Where Do Babies Come From?: Why This Complicated Question Deserves A MORE Complicated Answer

ultrasound

Where do babies come from?

It’s a question that we have all wondered and one that many of us will be pressured to answer.  No one would argue that it’s a complicated question.  So why do we work so hard to find an easy answer?  I have my ideas on why this is, but I will save my attempts at conjecture.  What I will say is that I think it’s time we flip the script.  This complicated question deserves a more complicated answer.

It’s easy to say that babies come from the fertilization of an egg which then implants into the wall of the uterus.  It’s simple to comprehend that after roughly 40 weeks of growth and development that egg becomes a baby which will then be brought into this world via a vaginal delivery.

Except sometimes there are no eggs to fertilize or sperm to fertilize them with, so you might require the eggs or sperm of a donor.

Sometimes you might have eggs but they are not becoming fertilized naturally, so you might need the assistance of IVF or IUI.

Maybe you have decided to adopt a baby to build your family.

Sometimes you need a surrogate to help you carry your baby.

It’s possible that you have achieved conception, but your pregnancy is ectopic because the egg remained in the fallopian tube instead of moving to the uterus.

Then there are those instances where you are able to conceive but something goes wrong and your baby stops developing so you lose them to miscarriage.

Sometimes this happens over and over again and you may never find a reason why it keeps happening.

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Maybe your baby continues to develop but at your 20-week anatomy scan, you are presented with the news that an important part of your baby is not developing properly and they will likely not survive.

Sometimes, out of nowhere, they just stop breathing in utero and they are born still.

It could even be that your baby survives their time in your womb, but meets death once they have been delivered.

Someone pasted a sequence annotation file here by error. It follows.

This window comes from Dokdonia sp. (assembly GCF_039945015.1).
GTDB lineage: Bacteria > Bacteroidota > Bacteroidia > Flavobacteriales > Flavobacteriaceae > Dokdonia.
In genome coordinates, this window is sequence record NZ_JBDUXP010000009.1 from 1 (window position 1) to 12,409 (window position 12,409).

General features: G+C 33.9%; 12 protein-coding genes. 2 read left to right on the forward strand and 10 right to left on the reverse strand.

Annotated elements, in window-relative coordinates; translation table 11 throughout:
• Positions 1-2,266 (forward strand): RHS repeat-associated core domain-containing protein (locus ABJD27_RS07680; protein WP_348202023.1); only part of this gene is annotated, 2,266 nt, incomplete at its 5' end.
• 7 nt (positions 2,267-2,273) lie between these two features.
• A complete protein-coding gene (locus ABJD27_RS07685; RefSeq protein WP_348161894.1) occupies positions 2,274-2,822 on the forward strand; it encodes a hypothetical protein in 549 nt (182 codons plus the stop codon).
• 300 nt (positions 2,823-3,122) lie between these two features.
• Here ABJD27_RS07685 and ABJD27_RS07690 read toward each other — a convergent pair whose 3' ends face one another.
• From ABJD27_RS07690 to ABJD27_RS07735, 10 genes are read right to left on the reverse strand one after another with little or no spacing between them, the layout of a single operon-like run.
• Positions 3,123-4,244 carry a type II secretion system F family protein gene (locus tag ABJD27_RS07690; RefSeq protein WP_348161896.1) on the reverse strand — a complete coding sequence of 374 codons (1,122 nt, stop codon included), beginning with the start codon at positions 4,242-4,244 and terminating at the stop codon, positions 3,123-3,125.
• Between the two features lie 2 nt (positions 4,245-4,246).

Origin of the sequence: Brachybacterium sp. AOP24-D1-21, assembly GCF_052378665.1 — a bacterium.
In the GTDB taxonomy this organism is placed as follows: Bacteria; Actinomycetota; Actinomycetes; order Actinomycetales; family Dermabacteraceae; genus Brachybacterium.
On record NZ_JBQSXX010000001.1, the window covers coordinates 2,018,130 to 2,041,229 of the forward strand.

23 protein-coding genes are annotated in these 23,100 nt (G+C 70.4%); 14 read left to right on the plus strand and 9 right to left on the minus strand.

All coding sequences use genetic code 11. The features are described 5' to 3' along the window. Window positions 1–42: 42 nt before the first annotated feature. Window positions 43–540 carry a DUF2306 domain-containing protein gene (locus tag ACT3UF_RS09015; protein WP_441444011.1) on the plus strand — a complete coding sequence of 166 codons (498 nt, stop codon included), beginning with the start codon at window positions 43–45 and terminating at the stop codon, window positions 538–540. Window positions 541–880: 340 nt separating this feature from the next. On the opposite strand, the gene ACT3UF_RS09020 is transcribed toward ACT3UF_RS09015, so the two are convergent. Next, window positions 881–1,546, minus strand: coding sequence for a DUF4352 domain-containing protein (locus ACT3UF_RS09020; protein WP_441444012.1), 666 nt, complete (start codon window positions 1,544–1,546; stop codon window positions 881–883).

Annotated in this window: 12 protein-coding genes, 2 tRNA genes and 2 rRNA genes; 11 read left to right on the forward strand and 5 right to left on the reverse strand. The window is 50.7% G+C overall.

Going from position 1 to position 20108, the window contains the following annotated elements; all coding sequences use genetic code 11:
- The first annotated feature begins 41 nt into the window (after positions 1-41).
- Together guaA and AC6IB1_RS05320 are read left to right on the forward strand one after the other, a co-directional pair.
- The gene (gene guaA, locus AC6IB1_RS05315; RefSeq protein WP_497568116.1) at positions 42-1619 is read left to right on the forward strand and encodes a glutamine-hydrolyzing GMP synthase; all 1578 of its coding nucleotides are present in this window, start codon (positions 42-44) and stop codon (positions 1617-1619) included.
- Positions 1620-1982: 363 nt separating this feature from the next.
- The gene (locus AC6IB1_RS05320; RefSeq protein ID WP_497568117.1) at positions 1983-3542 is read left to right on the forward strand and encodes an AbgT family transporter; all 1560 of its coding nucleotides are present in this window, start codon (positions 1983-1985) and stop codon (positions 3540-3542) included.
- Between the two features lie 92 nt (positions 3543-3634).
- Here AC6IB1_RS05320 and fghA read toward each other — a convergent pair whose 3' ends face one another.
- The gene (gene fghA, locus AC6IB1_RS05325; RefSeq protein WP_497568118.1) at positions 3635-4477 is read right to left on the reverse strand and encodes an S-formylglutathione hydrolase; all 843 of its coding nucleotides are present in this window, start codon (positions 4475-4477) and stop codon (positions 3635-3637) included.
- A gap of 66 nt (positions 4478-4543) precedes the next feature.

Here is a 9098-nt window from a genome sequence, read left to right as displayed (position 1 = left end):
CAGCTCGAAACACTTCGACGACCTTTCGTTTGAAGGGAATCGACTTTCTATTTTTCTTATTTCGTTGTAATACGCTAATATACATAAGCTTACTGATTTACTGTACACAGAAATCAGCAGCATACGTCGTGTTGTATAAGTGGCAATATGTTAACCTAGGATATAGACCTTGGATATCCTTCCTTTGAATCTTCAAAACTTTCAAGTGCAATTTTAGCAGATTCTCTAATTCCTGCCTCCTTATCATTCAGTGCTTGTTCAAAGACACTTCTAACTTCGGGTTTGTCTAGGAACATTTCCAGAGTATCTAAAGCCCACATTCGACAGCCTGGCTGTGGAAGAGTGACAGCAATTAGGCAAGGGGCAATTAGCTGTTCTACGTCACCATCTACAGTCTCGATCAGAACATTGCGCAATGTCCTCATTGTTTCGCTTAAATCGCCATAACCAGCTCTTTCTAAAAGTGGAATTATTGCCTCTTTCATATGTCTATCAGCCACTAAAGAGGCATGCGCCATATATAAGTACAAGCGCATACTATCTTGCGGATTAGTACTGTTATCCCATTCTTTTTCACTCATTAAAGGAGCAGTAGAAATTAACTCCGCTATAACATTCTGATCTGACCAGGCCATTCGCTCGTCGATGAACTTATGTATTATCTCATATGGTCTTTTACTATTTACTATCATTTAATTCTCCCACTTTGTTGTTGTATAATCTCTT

Some babies are born vaginally.  It may be in a hospital bed or a tub.  Their mothers may take medication to help ease the pain or they may not.  Some of these mothers go into labor naturally and some of these mothers need assistance inducing labor.

Some babies come into this world by c-section.  It may be a precautionary measure or it may be the difference between life and death for mother or baby.  Some of these mothers know ahead of time that their baby will enter the world this way, some of these mothers don’t have a choice.

Some babies meet their parents after they are born.  They may meet at the hospital shortly after birth or it may take a few years for their families to find them.  They may live with one family forever or they may know many families in their lifetime.

And sometimes, someone sets out to write a piece and realizes there are so many things she still doesn’t know about babies and where they come from.

Babies always come from journeys that are beyond our assumptions.  Babies do not come from simple answers to complicated questions.  Wherever babies come from, they have a story and it’s time for us to talk about it.

Let’s talk about fertility and infertility.  Let’s talk about miscarriage and stillbirth and neonatal death.  Let’s talk about options for childbirth.  Let’s talk about adoption and foster care.

And if you don’t know how to talk about these things, just keep asking.  Someone out there will have your answer.

 

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